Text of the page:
OPEL Ireland
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OPEL Ireland is renewing contracts with all 30 dealers in its network its general manager has said – despite cuts to as much as one in three of the group’s UK dealerships as part of a Europe-wide cost-cutting move.

Opel Ireland general manager Gillian Whittall was responding to queries from the Irish Independent following the disclosure that Opel, and Vauxhall in the UK, plan to cut the number of dealerships

It’s part of a drive by French owner PSA (Peugeot/Citroen) to reduce costs at General Motors’ loss-making European arm, which it acquired last year.

Since then it has been pursuing a restructuring plan to return it to profitability.

But in confirming renewal talks with dealers, Dublin-based Ms Whittall said: “Our dealers are, and will remain, our primary route to market and point-of-contact with our customers.

“Our dealer contracts are the basis for our retail distribution strategy into the future.”

The contracts will be adapted to focus on sales performance, customer satisfaction and changing consumer behaviour.

“We are embarking on a strong future together with our dealer partners, with a more competitive go-to-market strategy,” said Ms Whittall.

Europe-wide, 1,600 Opel and Vauxhall dealers will be given two years’ notice from April 30 that the manufacturer is ending its relationship with them, and proposing a new contract with about two-thirds.

According to official Society of Irish Motoring Industry (SIMI) figures, registrations of new Opel cars fell by 34.4pc to the end of March this year even though they have only recently brought new models to the market.

In the UK, traditionally Opel’s biggest market, where it sells under the Vauxhall brand, demand fell 22pc in 2017, compared with an overall market decline of 5.7pc.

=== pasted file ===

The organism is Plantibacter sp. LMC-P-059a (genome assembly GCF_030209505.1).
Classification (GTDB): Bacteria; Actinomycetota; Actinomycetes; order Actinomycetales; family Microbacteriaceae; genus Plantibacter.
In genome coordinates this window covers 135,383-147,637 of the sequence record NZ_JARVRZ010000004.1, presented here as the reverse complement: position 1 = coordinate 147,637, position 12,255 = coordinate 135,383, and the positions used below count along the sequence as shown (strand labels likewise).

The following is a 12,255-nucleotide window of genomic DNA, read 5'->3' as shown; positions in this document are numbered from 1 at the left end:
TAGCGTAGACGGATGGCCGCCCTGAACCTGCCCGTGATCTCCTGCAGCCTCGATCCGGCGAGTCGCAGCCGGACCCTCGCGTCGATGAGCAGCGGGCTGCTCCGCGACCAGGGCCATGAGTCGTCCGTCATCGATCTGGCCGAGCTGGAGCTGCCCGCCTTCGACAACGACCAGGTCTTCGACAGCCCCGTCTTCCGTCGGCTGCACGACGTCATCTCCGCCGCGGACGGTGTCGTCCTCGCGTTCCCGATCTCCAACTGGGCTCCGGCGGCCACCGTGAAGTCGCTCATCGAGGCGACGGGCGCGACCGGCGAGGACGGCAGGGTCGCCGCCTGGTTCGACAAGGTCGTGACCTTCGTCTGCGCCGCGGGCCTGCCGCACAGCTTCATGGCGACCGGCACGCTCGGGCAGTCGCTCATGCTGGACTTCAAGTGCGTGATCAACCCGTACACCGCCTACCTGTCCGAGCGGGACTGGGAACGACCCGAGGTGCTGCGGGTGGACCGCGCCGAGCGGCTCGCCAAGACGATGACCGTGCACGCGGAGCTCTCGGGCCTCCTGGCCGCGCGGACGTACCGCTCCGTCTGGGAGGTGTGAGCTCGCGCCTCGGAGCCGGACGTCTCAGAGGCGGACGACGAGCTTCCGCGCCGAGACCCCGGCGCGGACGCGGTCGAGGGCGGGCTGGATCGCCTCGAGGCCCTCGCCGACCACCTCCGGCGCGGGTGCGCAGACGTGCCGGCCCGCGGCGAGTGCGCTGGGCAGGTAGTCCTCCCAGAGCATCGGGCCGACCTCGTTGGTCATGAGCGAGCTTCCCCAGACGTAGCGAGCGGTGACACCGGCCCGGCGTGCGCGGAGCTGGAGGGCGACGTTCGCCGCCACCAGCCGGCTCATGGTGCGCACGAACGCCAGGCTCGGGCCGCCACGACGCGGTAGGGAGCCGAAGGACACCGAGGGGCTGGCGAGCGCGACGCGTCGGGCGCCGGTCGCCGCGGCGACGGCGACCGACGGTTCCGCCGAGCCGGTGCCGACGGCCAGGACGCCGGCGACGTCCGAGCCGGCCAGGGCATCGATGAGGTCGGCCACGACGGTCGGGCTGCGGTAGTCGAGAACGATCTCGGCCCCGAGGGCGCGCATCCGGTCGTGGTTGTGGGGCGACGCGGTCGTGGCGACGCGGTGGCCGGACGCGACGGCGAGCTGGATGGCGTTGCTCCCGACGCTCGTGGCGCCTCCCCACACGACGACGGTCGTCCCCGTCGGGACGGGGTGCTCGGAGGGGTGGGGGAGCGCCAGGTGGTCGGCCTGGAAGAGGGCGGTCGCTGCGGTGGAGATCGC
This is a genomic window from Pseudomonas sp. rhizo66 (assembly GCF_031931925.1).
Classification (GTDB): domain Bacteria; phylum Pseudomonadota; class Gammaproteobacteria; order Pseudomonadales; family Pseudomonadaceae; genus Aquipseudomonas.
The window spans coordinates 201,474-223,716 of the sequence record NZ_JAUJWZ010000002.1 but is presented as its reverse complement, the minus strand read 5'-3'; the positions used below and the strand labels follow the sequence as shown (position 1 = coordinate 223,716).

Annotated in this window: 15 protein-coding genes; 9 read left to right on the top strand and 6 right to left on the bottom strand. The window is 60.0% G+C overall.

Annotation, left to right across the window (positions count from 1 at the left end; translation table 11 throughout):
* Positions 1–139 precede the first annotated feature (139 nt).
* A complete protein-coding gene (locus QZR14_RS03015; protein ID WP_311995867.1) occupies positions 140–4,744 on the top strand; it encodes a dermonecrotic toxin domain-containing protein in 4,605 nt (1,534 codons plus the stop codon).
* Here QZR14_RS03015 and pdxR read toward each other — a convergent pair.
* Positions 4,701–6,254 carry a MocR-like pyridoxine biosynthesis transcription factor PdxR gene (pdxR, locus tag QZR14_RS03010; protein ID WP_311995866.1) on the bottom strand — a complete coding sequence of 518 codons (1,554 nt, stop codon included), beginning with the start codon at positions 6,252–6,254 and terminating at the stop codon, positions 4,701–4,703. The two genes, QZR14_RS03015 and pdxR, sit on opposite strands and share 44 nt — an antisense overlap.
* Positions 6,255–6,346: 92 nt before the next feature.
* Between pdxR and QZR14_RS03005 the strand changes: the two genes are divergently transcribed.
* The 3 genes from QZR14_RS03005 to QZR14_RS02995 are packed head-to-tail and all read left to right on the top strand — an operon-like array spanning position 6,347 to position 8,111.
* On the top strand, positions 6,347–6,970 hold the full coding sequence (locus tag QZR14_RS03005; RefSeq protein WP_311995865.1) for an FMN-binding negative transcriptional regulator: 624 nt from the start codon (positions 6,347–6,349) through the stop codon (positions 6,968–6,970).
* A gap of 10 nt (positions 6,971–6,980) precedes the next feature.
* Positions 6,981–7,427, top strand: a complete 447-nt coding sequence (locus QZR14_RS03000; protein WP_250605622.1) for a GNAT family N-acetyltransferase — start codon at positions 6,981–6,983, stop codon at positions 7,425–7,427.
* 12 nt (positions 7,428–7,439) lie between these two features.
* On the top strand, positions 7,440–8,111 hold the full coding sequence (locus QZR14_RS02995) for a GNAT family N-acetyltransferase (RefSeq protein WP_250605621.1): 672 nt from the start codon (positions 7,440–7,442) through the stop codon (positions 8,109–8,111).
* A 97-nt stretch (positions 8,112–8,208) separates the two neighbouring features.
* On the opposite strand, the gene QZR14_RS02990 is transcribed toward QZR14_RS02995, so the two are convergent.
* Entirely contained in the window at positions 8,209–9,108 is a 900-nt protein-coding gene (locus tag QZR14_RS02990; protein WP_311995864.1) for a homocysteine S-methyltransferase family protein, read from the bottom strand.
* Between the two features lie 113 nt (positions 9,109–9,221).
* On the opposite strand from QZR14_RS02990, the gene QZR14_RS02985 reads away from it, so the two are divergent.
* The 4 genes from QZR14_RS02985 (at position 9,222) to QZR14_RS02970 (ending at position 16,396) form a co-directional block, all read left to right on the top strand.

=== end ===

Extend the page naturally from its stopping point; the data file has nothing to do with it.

UK dealers may bear the brunt of Opel’s cost-cutting.

The CEO of a dealership group, speaking on condition of anonymity, told Reuters last month that Vauxhall wants to cut its showrooms by roughly a third to around 200 outlets to ensure its sales per outlet are “in a good place”.

Volkswagen sold a similar number of cars as Vauxhall in the UK, despite having a third fewer dealerships.

Earlier this month, Vauxhall was given a boost in the UK when its parent agreed a £100m-plus investment in its Luton plant which produces vans, securing production there for at least the next decade.

However, doubts hang over the future of the Vauxhall plant at Ellesmere Port – which builds the Astra car – with the unknown consequences of Brexit looming.

In Britain, Vauxhall UK boss Stephen Norman said that the network was profitable last year in the first quarter of this year and all of last year, but at an “insufficient” level, and the refranchising is aimed at “addressing this and protecting it” for the future.

He said it was not related to the UK’s decision to quit the European Union.

“Competition is much more fierce than it was five years ago, there are different methods of consumption [such as buyers looking online]. It is not any one single reason,” he said. (Additional reporting Reuters/Daily Telegraph)

Source: Independent

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